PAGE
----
Abstract

While the oil and gas market continues to fluctuate, operators are forced to reduce drilling costs and increase efficiency to remain profitable; therefore, the focus on well reentry, sidetracks, and multilaterals from existing wellbores is growing in popularity, particularly within Australasia. Coiled tubing drilling (CTD) technology has been explored in New Zealand; however, successfully executed operations have so far been limited. After evaluating economic benefits and finding a suitable candidate trial well, a Canadian-based operator attempted a CTD operation in New Zealand that was technically successful.

This case history outlines the two-phase project and discusses well intervention to isolate existing perforations and the sidetrack from the primary motherbore to drill to the base of the new reservoir. The objectives were to convert the suspended well from an oil producer to a water injector, enhance oil recovery within the field, and prolong oil production by reviving an underused asset. This paper discusses the engineering and technology used as well as regulatory obstacles and challenges encountered that were overcome to reach the operator’s objective.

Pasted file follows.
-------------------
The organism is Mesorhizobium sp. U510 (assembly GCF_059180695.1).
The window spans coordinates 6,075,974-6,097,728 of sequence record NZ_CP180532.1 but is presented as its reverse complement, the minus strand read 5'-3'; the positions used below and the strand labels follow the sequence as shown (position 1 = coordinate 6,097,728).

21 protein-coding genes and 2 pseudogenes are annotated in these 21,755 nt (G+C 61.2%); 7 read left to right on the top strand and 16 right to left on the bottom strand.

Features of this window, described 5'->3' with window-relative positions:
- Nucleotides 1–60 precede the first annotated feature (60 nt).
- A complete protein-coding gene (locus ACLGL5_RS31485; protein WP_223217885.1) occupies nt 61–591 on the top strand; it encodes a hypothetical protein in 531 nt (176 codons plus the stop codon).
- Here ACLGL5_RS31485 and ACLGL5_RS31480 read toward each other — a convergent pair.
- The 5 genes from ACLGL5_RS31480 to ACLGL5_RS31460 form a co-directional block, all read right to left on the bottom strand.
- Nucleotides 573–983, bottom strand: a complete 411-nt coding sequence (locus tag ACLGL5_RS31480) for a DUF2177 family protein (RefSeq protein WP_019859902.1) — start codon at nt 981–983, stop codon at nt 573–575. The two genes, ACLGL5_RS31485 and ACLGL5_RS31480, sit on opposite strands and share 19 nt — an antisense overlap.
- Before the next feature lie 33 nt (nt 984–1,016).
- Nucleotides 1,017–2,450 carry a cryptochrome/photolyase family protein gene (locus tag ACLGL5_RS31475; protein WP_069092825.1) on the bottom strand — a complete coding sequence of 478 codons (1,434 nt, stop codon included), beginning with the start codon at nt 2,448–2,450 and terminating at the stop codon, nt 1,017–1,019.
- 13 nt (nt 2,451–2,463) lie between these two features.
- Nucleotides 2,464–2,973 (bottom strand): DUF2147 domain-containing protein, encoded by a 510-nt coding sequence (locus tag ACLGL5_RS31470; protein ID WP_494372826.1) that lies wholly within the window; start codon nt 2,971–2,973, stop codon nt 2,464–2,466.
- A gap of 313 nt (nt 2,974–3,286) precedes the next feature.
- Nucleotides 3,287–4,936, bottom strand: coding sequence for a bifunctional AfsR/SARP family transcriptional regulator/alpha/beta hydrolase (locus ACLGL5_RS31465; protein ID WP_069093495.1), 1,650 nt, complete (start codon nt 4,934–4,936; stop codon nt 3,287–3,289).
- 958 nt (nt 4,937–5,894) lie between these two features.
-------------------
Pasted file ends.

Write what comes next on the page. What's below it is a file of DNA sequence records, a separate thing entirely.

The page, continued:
A 2 7/8-in. coiled tubing (CT) string was used for both phases of the operation, spanning intervention and drilling to perform all scheduled operations as efficiently as possible. The resulting completion, post-sidetrack, was to incorporate the CT workstring with approximately 100 m of a perforated 2 7/8-in. jointed pipe to maintain openhole stability across the injection zone.

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